This article reviews the use of various techniques for membrane filtration, such as Dean and Taylor vortices, pulsatile flows, and dynamic filtration, which can generate high shear rates more efficiently than cross-flow filtration. In dynamic filtration, shear rates are generated not by a pump, but by moving parts or by vibrations. The most successful application of Taylor vortices has been plasma collection from donors in transfusion centers by microfiltration (MF), using small rotating cylindrical filters. Industrial dynamic filtration modules consist of metal disks with vanes or blades rotating between circular flat membranes or rotating ceramic membrane disks. These systems can be operated at high rotation speeds in order to produce very high permeate fluxes, or they can be operated at low speeds and save energy as compared with cross-flow filtration for the same flux. Vibrating modules (i.e., vibratory shear-enhanced processing) consist of a stack of circular membranes oscillating around a vertical shaft at its resonant frequency. While instabilities created by Dean vortices and pulsatile flows are mostly efficient in laminar flow and in MF and ultrafiltration, the benefits of high shear dynamic filtration are even more impressive in nanofiltration and reverse osmosis, as the reduction in concentration polarization not only increases permeate flux as compared with cross-flow filtration, but also decreases microsolute transmission.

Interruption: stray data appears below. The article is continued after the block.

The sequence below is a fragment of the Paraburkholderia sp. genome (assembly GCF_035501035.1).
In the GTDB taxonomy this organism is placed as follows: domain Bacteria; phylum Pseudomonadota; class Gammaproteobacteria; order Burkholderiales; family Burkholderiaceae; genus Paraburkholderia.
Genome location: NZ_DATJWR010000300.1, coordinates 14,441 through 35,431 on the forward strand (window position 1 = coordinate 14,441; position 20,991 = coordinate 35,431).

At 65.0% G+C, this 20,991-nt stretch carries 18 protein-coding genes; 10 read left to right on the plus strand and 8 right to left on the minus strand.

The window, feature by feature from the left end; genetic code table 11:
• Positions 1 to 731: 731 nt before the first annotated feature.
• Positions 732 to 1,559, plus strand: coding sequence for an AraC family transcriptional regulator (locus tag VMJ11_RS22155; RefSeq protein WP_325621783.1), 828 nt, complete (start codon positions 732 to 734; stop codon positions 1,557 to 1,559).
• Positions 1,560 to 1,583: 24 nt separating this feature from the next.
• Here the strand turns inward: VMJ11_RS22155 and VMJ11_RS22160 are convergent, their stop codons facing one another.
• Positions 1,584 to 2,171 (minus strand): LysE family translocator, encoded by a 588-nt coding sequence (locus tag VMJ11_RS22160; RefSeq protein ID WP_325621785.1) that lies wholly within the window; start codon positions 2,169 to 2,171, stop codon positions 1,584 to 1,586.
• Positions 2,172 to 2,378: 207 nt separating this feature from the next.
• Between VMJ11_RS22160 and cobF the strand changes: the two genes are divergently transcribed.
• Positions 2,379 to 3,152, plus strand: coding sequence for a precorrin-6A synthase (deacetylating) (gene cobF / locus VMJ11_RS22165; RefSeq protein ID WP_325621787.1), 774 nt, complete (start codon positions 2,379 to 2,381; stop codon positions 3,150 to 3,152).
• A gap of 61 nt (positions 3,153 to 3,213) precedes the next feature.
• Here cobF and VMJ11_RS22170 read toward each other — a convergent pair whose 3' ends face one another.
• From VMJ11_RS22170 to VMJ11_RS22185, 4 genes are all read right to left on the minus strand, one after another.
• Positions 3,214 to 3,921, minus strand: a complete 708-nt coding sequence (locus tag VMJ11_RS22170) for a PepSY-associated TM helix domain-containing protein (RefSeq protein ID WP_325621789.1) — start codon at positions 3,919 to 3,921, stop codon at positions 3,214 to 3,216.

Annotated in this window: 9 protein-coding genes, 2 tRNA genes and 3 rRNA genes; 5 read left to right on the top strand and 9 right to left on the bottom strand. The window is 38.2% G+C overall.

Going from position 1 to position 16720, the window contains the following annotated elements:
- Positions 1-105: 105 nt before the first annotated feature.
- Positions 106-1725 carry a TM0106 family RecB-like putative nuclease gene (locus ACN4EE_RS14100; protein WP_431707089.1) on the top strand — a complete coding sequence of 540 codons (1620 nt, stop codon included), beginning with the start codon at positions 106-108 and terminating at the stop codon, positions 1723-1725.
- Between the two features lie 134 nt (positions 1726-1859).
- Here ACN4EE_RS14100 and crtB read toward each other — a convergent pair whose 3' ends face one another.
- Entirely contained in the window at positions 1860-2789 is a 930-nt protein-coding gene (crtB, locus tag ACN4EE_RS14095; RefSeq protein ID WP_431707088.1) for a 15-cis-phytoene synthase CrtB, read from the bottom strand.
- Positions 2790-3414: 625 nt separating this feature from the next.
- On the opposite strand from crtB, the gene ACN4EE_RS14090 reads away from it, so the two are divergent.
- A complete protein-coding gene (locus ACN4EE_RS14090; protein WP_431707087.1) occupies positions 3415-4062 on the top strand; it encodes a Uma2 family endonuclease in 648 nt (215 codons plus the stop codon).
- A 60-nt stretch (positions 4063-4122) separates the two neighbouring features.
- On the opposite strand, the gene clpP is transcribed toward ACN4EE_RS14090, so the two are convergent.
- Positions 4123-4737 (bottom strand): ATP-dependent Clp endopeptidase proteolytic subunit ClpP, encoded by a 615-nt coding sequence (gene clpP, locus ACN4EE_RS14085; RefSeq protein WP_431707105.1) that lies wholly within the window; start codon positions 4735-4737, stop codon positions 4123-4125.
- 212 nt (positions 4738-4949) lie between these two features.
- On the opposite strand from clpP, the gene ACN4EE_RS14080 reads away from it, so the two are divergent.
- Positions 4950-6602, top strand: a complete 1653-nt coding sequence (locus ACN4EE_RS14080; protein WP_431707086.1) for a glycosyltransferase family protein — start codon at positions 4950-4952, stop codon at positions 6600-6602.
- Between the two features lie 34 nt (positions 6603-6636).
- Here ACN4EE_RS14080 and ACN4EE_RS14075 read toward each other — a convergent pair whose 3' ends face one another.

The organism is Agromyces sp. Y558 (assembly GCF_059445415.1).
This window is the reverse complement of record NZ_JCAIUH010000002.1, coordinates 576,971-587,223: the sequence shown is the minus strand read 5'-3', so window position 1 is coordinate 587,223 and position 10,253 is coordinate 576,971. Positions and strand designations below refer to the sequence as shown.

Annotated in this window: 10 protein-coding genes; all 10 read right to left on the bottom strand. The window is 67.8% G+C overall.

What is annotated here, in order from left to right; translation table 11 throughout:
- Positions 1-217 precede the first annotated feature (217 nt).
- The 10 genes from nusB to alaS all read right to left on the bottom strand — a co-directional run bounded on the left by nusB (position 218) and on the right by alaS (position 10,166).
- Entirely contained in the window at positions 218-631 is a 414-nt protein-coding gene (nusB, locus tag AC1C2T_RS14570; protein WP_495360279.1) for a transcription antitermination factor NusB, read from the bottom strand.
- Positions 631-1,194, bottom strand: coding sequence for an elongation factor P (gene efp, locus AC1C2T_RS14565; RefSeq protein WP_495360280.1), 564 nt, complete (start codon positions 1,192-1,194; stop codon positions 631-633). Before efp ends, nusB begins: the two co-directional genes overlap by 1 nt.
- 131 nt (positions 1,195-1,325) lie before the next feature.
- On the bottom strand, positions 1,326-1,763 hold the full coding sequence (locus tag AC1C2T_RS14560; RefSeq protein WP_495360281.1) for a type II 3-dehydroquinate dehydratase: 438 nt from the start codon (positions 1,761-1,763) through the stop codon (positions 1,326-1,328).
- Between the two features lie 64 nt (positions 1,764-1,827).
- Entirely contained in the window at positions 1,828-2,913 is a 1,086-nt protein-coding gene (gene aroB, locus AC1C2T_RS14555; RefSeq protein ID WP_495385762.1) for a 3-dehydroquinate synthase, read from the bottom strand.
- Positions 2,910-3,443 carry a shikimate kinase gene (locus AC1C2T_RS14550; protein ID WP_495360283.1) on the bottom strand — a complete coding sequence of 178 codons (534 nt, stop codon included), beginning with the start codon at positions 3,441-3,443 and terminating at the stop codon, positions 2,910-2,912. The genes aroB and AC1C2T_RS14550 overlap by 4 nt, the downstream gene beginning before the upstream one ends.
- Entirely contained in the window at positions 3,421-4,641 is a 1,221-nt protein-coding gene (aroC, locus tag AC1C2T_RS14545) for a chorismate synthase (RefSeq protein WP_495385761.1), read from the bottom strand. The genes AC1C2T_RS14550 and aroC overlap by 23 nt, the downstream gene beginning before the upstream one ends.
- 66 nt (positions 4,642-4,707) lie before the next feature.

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  • Article Type: Review Article
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